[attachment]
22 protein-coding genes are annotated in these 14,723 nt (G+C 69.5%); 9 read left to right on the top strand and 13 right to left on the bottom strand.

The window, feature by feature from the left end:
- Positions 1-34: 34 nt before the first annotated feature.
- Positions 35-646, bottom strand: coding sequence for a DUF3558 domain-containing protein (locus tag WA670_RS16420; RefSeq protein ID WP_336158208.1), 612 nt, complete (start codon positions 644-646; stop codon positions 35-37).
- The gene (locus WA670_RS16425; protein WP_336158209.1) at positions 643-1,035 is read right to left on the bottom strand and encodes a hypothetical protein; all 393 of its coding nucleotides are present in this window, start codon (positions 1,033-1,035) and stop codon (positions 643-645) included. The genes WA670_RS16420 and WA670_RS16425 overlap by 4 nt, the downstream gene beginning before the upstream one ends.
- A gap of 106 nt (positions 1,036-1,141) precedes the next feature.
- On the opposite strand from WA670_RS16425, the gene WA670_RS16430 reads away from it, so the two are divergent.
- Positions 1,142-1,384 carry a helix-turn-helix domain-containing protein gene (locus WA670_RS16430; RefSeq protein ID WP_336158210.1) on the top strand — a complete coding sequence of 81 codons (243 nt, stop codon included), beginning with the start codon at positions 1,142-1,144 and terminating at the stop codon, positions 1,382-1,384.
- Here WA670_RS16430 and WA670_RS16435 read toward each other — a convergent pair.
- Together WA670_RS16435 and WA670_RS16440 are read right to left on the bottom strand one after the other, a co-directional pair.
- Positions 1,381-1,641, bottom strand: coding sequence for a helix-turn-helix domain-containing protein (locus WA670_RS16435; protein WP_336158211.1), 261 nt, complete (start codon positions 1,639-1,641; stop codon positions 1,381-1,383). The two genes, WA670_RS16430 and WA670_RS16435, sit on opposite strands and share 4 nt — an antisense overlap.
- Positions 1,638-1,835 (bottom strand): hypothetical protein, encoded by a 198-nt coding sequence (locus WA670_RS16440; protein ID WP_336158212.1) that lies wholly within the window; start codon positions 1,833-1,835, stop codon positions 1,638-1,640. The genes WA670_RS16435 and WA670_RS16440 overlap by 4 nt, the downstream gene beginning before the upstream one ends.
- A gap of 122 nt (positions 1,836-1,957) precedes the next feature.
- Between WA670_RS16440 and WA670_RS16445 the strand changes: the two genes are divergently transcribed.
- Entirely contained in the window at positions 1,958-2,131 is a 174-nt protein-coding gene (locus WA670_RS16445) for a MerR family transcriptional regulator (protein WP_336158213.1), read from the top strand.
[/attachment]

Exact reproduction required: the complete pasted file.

22 protein-coding genes are annotated in these 14,723 nt (G+C 69.5%); 9 read left to right on the top strand and 13 right to left on the bottom strand.

The window, feature by feature from the left end:
- Positions 1-34: 34 nt before the first annotated feature.
- Positions 35-646, bottom strand: coding sequence for a DUF3558 domain-containing protein (locus tag WA670_RS16420; RefSeq protein ID WP_336158208.1), 612 nt, complete (start codon positions 644-646; stop codon positions 35-37).
- The gene (locus WA670_RS16425; protein WP_336158209.1) at positions 643-1,035 is read right to left on the bottom strand and encodes a hypothetical protein; all 393 of its coding nucleotides are present in this window, start codon (positions 1,033-1,035) and stop codon (positions 643-645) included. The genes WA670_RS16420 and WA670_RS16425 overlap by 4 nt, the downstream gene beginning before the upstream one ends.
- A gap of 106 nt (positions 1,036-1,141) precedes the next feature.
- On the opposite strand from WA670_RS16425, the gene WA670_RS16430 reads away from it, so the two are divergent.
- Positions 1,142-1,384 carry a helix-turn-helix domain-containing protein gene (locus WA670_RS16430; RefSeq protein ID WP_336158210.1) on the top strand — a complete coding sequence of 81 codons (243 nt, stop codon included), beginning with the start codon at positions 1,142-1,144 and terminating at the stop codon, positions 1,382-1,384.
- Here WA670_RS16430 and WA670_RS16435 read toward each other — a convergent pair.
- Together WA670_RS16435 and WA670_RS16440 are read right to left on the bottom strand one after the other, a co-directional pair.
- Positions 1,381-1,641, bottom strand: coding sequence for a helix-turn-helix domain-containing protein (locus WA670_RS16435; protein WP_336158211.1), 261 nt, complete (start codon positions 1,639-1,641; stop codon positions 1,381-1,383). The two genes, WA670_RS16430 and WA670_RS16435, sit on opposite strands and share 4 nt — an antisense overlap.
- Positions 1,638-1,835 (bottom strand): hypothetical protein, encoded by a 198-nt coding sequence (locus WA670_RS16440; protein ID WP_336158212.1) that lies wholly within the window; start codon positions 1,833-1,835, stop codon positions 1,638-1,640. The genes WA670_RS16435 and WA670_RS16440 overlap by 4 nt, the downstream gene beginning before the upstream one ends.
- A gap of 122 nt (positions 1,836-1,957) precedes the next feature.
- Between WA670_RS16440 and WA670_RS16445 the strand changes: the two genes are divergently transcribed.
- Entirely contained in the window at positions 1,958-2,131 is a 174-nt protein-coding gene (locus WA670_RS16445) for a MerR family transcriptional regulator (protein WP_336158213.1), read from the top strand.